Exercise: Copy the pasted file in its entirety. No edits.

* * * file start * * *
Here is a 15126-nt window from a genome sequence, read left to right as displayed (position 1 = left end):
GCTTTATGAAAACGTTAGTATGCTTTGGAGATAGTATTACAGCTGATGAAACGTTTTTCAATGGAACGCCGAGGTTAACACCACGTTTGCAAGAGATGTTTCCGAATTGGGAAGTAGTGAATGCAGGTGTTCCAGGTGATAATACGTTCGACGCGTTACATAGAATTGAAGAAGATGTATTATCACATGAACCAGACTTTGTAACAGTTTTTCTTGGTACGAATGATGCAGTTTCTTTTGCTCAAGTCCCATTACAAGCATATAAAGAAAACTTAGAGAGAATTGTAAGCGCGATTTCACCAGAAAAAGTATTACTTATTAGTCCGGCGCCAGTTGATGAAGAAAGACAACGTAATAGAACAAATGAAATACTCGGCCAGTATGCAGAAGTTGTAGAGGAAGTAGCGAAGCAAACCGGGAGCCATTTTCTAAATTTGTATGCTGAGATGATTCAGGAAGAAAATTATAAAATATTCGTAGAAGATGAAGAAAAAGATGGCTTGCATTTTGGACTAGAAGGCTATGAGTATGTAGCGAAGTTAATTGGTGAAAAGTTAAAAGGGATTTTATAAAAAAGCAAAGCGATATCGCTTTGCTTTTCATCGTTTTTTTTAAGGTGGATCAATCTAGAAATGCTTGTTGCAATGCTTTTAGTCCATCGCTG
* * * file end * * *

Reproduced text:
Here is a 15126-nt window from a genome sequence, read left to right as displayed (position 1 = left end):
GCTTTATGAAAACGTTAGTATGCTTTGGAGATAGTATTACAGCTGATGAAACGTTTTTCAATGGAACGCCGAGGTTAACACCACGTTTGCAAGAGATGTTTCCGAATTGGGAAGTAGTGAATGCAGGTGTTCCAGGTGATAATACGTTCGACGCGTTACATAGAATTGAAGAAGATGTATTATCACATGAACCAGACTTTGTAACAGTTTTTCTTGGTACGAATGATGCAGTTTCTTTTGCTCAAGTCCCATTACAAGCATATAAAGAAAACTTAGAGAGAATTGTAAGCGCGATTTCACCAGAAAAAGTATTACTTATTAGTCCGGCGCCAGTTGATGAAGAAAGACAACGTAATAGAACAAATGAAATACTCGGCCAGTATGCAGAAGTTGTAGAGGAAGTAGCGAAGCAAACCGGGAGCCATTTTCTAAATTTGTATGCTGAGATGATTCAGGAAGAAAATTATAAAATATTCGTAGAAGATGAAGAAAAAGATGGCTTGCATTTTGGACTAGAAGGCTATGAGTATGTAGCGAAGTTAATTGGTGAAAAGTTAAAAGGGATTTTATAAAAAAGCAAAGCGATATCGCTTTGCTTTTCATCGTTTTTTTTAAGGTGGATCAATCTAGAAATGCTTGTTGCAATGCTTTTAGTCCATCGCTG